The beneficial association between physical activity and lower GDM risk may, at least, partially reflect the underlying relationship between an active lifestyle and leaner body composition.[25,26] Alterations in GDM risk in observational studies have been adjusted for prepregnancy BMI and, therefore, reflect an independent effect of regular physical activity on GDM risk. However, few studies have examined whether the effect of physical activity on GDM risk varies by prepregnancy body size. There are some suggestions that the protective effect of exercise may be stronger in women with a higher BMI, who have a higher risk for developing GDM. In 1997, a study published by Dye et al. utilized a population-based birth registry in central New York State between October 1995 and July 1996, with 12,800 women included in the analysis.[31] When stratified by prepregnancy BMI, low levels of physical activity was associated with increased rates of GDM among women with a BMI greater than 33 kg/m2 (OR: 1.9; 95% CI: 1.2–3.1). By contrast, in the lower BMI categories, women who reported regular exercise had a slightly higher incidence of GDM than nonexercisers. By contrast, a study by Oken et al. found that the protective effect of prepregnancy physical activity for the development of abnormal glucose tolerance was only significant in women with a BMI less than 25 kg/m2,[26] while other studies have found no interaction between prepregnancy BMI and the association between physical activity and GDM risk.[25,27] These conflicting findings may be related to the type and timing of physical activity questionnaires. In the study by Dye et al., physical activity was assessed after delivery. It is possible that women in the lower BMI categories (<33 kg/m2) who developed GDM reported physical activity that was initiated after their GDM diagnosis, and were therefore misclassified. These findings may also reflect an interaction between the timing of exercise and underlying differences in the pathophysiology of GDM between lean and obese women. Regular exercise during the prenatal period may have more impact on the prevention of GDM in obese women, in whom the development of GDM may rely more upon the contribution of obesity-associated insulin resistance, in addition to an underlying β-cell defect. By contrast, the development of GDM in lean women may reflect a greater reliance on a β-cell defect that may limit the ability of exercise to prevent the onset of GDM. Additional studies to examine these interactions are warranted before targeted recommendations can be made on the basis of prepregnancy size.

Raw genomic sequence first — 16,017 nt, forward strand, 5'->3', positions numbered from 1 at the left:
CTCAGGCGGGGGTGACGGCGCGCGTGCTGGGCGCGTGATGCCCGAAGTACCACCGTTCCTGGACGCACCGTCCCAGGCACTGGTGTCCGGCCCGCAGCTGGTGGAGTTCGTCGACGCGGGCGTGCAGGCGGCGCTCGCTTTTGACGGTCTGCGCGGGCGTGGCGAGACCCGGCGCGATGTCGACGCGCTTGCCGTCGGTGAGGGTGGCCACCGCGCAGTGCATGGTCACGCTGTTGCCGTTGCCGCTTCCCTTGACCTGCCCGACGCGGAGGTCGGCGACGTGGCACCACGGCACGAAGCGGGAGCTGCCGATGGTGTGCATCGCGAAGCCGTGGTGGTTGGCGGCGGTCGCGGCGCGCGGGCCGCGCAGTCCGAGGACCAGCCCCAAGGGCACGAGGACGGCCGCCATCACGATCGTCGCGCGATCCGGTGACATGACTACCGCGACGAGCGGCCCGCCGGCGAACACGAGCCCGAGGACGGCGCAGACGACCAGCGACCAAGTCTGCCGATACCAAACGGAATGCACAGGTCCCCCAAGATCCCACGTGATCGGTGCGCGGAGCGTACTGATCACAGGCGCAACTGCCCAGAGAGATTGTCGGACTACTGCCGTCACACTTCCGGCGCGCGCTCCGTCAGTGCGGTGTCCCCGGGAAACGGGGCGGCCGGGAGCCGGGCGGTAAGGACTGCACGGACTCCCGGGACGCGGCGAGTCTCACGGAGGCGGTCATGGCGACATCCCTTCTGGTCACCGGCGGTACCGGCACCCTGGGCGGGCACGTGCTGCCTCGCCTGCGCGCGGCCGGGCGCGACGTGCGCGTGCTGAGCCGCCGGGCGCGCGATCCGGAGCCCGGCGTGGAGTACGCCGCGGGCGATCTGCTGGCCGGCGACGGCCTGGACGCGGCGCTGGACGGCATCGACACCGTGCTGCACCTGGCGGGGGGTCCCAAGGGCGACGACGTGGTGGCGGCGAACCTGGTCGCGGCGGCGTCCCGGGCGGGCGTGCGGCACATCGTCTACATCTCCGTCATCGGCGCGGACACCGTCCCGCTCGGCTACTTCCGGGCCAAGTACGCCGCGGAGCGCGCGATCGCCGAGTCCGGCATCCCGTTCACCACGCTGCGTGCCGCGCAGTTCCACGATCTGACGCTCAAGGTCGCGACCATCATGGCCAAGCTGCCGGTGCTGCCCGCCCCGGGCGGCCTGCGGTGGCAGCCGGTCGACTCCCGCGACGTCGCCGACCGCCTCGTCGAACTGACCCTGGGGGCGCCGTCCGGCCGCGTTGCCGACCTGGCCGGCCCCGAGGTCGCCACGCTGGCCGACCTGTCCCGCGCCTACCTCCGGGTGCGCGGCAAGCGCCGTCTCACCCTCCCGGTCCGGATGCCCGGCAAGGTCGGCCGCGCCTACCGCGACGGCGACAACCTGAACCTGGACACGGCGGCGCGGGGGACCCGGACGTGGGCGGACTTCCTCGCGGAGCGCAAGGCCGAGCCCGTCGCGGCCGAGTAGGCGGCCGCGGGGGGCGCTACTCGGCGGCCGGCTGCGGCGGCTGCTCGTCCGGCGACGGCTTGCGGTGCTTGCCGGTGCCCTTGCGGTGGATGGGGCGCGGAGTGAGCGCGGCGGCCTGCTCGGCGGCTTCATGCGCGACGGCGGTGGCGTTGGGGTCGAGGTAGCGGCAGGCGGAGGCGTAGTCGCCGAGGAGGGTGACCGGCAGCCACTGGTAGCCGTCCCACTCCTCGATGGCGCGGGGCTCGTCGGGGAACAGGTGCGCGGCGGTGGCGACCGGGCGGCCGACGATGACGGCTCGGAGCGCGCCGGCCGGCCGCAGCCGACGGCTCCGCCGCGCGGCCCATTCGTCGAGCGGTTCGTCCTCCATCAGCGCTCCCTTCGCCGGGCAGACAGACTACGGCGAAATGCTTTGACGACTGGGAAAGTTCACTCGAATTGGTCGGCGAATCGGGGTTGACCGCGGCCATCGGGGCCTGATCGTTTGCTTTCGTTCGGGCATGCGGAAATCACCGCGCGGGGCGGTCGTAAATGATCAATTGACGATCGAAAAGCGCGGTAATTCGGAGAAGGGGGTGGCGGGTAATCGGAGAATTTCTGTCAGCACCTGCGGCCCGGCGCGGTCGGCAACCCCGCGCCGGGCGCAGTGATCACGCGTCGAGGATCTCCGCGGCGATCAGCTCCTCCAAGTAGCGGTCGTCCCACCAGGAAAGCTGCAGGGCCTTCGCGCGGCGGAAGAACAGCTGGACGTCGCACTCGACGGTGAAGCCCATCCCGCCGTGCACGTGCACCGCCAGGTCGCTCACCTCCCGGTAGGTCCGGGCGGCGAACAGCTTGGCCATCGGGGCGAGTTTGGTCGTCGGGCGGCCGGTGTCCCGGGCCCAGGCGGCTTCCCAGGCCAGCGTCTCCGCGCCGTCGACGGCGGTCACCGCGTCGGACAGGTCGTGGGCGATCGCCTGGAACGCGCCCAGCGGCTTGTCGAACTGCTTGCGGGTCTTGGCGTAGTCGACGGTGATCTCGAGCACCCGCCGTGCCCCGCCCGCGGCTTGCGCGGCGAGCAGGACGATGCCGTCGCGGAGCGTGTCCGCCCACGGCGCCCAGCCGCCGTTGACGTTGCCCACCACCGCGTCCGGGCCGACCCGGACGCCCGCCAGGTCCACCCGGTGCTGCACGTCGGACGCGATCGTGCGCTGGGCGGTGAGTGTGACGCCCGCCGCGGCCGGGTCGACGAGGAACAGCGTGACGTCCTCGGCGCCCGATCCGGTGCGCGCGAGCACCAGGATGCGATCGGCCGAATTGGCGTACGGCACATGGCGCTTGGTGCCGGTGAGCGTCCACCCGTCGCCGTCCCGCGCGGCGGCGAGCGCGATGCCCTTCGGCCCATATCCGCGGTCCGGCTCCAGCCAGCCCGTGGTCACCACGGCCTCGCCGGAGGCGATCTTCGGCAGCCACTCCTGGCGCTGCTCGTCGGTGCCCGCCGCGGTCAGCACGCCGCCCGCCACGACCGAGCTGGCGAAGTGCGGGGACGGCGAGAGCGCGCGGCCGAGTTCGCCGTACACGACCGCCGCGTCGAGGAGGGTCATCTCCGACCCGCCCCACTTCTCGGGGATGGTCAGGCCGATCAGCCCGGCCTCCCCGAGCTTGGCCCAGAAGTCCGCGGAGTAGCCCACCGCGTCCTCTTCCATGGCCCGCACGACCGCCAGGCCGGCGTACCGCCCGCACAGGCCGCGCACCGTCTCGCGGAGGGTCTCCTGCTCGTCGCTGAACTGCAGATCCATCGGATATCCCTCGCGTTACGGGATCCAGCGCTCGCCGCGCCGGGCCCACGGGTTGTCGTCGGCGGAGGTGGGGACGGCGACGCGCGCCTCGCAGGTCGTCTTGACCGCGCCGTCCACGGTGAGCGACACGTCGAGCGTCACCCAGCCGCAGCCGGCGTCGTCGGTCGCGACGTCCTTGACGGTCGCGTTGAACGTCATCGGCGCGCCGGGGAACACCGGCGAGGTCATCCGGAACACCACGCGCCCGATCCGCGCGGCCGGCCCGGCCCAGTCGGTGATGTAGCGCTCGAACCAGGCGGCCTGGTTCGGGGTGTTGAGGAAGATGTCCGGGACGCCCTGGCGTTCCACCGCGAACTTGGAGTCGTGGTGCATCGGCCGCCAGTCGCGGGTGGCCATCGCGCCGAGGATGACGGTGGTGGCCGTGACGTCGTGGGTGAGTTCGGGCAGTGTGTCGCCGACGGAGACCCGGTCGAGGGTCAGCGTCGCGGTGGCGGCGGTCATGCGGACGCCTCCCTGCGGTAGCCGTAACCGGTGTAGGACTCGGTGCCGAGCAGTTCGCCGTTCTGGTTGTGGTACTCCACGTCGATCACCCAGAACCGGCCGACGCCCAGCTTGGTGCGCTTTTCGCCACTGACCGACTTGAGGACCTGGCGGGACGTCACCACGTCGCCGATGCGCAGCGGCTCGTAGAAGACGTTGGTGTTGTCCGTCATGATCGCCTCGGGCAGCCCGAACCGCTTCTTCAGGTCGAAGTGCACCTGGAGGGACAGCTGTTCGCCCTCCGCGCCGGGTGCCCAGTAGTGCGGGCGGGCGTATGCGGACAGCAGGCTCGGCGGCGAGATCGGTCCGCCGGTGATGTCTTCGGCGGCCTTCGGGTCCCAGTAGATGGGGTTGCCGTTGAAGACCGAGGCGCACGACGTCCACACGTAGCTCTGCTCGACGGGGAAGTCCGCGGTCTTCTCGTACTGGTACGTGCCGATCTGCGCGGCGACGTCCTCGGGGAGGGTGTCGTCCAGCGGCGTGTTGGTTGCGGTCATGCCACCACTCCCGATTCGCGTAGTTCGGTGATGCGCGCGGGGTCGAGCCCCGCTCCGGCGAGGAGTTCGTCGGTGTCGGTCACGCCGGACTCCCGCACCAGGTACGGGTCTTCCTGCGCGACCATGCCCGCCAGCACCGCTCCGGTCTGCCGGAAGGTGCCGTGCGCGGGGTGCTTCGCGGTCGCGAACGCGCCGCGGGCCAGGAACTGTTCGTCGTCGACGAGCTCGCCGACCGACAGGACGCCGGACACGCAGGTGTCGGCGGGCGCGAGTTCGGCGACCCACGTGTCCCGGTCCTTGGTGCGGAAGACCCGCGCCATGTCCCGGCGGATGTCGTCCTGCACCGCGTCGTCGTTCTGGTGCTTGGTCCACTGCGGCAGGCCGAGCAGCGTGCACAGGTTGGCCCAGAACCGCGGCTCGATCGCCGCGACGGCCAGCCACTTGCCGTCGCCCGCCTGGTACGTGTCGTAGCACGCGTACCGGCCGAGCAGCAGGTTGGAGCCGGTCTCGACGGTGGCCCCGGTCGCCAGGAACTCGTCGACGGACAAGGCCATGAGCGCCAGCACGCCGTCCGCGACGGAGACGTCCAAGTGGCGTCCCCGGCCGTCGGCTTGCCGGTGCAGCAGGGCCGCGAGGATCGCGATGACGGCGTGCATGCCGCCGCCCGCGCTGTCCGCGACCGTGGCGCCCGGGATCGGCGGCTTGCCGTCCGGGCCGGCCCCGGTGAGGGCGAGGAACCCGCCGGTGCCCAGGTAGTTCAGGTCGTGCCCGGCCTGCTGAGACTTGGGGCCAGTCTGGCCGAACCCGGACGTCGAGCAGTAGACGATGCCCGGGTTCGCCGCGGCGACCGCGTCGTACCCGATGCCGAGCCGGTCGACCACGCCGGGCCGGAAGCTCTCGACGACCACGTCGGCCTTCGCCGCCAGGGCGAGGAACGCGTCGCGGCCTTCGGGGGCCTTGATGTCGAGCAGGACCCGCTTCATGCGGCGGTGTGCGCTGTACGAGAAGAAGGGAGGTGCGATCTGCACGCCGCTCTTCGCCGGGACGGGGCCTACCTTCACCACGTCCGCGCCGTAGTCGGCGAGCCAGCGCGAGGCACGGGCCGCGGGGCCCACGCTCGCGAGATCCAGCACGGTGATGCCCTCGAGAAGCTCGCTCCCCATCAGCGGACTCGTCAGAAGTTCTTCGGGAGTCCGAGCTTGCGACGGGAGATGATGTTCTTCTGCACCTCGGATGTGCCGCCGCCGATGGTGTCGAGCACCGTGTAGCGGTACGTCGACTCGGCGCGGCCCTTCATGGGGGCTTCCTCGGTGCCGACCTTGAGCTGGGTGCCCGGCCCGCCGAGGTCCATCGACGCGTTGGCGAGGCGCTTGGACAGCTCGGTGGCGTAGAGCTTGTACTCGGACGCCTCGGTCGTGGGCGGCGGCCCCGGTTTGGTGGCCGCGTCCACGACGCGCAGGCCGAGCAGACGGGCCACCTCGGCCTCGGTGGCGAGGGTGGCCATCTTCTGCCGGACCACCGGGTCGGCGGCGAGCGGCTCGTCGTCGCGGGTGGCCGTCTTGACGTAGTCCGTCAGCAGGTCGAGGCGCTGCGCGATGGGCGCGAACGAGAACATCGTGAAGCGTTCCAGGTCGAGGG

Investigators have recently turned their attention towards examining whether a prescribed exercise program initiated in pregnancy can reduce the risk of developing GDM. Seven randomized controlled trials, published between 2009 and 2012, are summarized in Table 1.[32–38] In contrast to observational data, a recent summary of five of these studies concluded that they could find no clear effect on preventing GDM.[39] There are a number of potential reasons to explain the lack of significant findings from the randomized controlled trials published to date. First, there have only been a limited number of trials conducted in a small number of women. With the exception of two recently published trials,[34,38] all of the other trials have included less than 100 patients. Therefore, it is likely that a lack of statistical power and the failure to control for significant confounding factors, such as diet and gestational weight gain, may have contributed to nonsignificant findings in both individual trials and the published meta-analysis. Power calculations to determine adequate sample size were reported in only one of the five included studies.[34] In this study, the authors estimated that 381 patients were required in each group. This calculation was based upon having statistical power to detect a predicted reduction in GDM incidence from 9% in the control group to 4% in the exercise intervention group. Studies in high-risk populations may not require as many participants, particularly if the incidence of GDM in the control group is higher and the effect of exercise training may be more protective.